And on the front page of the Times there are these pictures of enormous trees, and women in the top of those trees holding bundles in their arms, their babies, with gushing water below, waiting for rescue helicopters to come and save their lives. But the problem is there were no rescue helicopters in Mozambique in 2000, because the country had been so ravaged by war.

I went to the seminary later that morning and looked around in dismay, thinking how disconnected is the work that I’m doing from what’s happening in the world and where the need really is. And I stormed out of rabbinical school, I climbed up to the 11th floor at Columbia University and went to the Centre for the Study of Human Rights and said, “I demand to see your director, there’s an international emergency.”

And he said, “come on in, my door’s open.” And I walked in, and I said, “there are women in trees with their babies in Mozambique. We have to get rescue helicopters to them, this is happening now. When we get the news in real time we’re left with a real obligation.” And he said, “let me tell you something. You’re not leaving rabbinical school. You can do a whole lot more good for the world as a rabbi who gives a damn about the women and babies in Mozambique than you can if you try to abandon this path and find some other way to help.”

Chapter 6 – Reverberation

So the Redhead and I move out to Los Angeles, two New Yorkers trying to find our way in a weather-pleasant and traffic-dreadful environment, with an openness to imagination and creativity and real grit where we build a community. A place that would welcome the wanderer that I was so many years before, the edgers as we call them, the people who dwell on the margins. And we try to build an integrated message that the depth of your learning and your ritual engagement should be reflected in the way that you live in the world.

I share these stories because I am a person who believes very strongly that our stories actually really matter.

In the 90s, there were a couple of psychologists at Emory University in the States who were working on children’s emotional health – Marshall Duke and Robyn Fivush – and they created the ‘Do You Know’ scale which asked basic questions about family history.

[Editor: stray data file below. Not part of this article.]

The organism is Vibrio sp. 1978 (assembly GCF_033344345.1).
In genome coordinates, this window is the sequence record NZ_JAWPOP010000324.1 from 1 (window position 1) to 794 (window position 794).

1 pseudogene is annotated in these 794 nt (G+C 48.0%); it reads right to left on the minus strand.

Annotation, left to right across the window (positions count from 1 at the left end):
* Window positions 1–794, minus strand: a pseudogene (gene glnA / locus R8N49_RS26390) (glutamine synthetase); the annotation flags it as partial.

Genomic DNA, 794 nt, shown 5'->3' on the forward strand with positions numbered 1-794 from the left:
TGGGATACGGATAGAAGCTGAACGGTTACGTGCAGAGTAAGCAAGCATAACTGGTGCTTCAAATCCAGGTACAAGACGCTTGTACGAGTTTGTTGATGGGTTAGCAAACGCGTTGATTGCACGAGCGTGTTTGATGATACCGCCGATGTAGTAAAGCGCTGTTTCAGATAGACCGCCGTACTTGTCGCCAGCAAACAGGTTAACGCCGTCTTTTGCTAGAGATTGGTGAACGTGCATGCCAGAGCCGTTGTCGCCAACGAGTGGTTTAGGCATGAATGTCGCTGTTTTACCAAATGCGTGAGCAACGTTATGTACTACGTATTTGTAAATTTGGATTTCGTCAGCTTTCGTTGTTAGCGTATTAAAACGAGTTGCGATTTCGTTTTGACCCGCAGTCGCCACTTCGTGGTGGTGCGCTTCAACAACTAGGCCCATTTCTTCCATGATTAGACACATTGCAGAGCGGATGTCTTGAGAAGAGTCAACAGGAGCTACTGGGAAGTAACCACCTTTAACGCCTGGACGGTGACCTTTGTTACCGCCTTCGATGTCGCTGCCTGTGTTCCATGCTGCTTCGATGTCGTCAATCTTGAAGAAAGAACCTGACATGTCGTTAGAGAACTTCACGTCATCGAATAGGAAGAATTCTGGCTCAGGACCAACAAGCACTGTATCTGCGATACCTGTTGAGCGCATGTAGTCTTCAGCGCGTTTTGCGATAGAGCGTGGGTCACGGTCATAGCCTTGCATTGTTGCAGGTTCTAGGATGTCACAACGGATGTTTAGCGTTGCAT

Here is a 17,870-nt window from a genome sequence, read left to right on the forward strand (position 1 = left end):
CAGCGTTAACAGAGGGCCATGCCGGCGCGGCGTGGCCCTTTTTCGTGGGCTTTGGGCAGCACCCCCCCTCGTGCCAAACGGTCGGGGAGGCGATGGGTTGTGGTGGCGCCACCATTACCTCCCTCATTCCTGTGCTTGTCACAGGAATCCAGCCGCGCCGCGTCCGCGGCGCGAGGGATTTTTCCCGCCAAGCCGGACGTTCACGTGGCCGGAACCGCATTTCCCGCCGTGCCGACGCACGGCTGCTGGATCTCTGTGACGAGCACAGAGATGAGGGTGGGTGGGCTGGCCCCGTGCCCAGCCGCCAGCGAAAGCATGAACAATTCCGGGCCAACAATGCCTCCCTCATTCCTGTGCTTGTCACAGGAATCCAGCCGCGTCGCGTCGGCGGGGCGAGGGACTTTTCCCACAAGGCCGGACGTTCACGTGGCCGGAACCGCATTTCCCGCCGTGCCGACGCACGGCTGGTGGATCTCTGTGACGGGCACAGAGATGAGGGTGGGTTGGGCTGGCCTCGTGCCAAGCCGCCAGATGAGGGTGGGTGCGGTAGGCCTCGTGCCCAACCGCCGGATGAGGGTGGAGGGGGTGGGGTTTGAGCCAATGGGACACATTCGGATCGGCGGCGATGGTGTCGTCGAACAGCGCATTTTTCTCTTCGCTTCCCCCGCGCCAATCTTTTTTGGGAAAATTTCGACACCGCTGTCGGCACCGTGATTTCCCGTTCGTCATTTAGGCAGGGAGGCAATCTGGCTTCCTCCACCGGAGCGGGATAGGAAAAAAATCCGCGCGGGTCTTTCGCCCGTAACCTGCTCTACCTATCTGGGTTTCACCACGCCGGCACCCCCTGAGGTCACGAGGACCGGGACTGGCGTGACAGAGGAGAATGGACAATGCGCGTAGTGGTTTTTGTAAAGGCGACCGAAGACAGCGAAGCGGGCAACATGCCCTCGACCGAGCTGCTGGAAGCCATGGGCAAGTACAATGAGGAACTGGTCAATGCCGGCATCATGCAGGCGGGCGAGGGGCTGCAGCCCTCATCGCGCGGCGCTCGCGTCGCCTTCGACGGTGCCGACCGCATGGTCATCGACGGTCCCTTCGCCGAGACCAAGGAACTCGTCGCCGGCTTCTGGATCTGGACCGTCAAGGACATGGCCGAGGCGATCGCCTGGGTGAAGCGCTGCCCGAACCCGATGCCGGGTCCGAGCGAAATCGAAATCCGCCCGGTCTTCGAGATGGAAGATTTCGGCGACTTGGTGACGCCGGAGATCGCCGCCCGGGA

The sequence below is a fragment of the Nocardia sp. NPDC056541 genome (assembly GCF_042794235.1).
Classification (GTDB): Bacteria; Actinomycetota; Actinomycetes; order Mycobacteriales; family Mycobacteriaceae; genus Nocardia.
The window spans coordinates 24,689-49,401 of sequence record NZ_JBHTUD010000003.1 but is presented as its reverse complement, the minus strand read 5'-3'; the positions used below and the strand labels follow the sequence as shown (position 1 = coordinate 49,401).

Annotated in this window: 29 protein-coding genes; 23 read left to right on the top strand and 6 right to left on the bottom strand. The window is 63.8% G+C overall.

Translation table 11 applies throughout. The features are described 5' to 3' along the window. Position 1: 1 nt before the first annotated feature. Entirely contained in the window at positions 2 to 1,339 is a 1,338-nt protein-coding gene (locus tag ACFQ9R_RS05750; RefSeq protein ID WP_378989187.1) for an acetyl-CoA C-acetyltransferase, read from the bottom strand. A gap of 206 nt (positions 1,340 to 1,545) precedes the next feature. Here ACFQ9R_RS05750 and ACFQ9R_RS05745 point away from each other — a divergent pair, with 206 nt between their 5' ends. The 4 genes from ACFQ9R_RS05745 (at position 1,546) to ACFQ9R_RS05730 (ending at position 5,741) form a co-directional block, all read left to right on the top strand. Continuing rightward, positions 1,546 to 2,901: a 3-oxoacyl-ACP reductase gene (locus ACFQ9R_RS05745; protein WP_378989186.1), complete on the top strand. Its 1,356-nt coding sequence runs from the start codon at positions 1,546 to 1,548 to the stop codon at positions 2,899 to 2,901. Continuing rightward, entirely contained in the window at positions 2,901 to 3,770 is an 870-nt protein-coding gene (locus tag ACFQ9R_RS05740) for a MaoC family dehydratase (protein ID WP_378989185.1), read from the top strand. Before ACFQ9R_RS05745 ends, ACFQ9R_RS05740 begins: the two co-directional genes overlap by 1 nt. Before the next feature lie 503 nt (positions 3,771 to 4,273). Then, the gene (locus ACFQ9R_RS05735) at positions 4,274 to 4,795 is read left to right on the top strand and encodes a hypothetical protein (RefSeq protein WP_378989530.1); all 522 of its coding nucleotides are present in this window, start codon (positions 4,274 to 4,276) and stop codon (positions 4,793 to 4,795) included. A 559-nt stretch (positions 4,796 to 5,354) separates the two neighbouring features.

So we’re going to play a little bit right now.

I want to ask you: do you know where your parents met?

If you do, just stand up for a moment. OK, very good. You can sit down. This is going to feel like High Holy Days.

Do you know where your grandparents grew up? If you do, stand up for a sec. Alright good, good. Sit down please. Please be seated, I should say.

Do you know about any illnesses or broken bones that your parents had in their childhood? Please stand, ok good, have a seat.

Do you know about any jobs that your parents had or awards that they received when they were young? Great, OK, please have a seat.

What these psychologists found was that there was a consistent correlation
– though not necessarily a causation – a correlation between knowledge of our family’s stories and high self-esteem, happiness, resilience and family cohesion. They found that a child is more likely to develop a sense of purpose, of worth and optimism if that child is connected to a narrative arc, if that child feels that she is connected to something bigger than she is. And when I read that it was an epiphany for me, because it occurred to me that this is true not only about the stories that we tell within our own families, but this is also true about the stories that we tell within religious communities.